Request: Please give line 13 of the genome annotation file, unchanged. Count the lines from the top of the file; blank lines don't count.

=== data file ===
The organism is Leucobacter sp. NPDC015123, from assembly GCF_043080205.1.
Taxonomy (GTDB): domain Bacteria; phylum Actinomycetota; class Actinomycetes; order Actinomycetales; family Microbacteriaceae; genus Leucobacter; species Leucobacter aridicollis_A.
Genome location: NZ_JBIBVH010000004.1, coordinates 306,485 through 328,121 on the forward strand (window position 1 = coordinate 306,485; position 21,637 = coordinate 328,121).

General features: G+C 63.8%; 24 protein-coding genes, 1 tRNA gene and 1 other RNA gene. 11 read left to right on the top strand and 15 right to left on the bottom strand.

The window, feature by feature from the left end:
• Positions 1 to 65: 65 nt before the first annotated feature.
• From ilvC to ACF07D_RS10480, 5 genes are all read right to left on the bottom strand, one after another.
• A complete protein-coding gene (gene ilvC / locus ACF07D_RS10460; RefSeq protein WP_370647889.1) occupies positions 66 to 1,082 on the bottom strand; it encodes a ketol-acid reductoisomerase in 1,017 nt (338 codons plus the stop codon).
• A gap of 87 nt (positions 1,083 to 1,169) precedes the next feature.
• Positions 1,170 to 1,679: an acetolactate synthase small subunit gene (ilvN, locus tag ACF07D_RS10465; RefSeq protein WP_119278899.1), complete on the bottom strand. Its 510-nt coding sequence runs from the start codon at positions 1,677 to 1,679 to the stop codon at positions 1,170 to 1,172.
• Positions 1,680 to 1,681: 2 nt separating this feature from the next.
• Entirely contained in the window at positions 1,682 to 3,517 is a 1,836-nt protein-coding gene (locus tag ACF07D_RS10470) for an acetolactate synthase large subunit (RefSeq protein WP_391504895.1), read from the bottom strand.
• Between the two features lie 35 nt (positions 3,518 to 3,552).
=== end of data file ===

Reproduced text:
• Between the two features lie 35 nt (positions 3,518 to 3,552).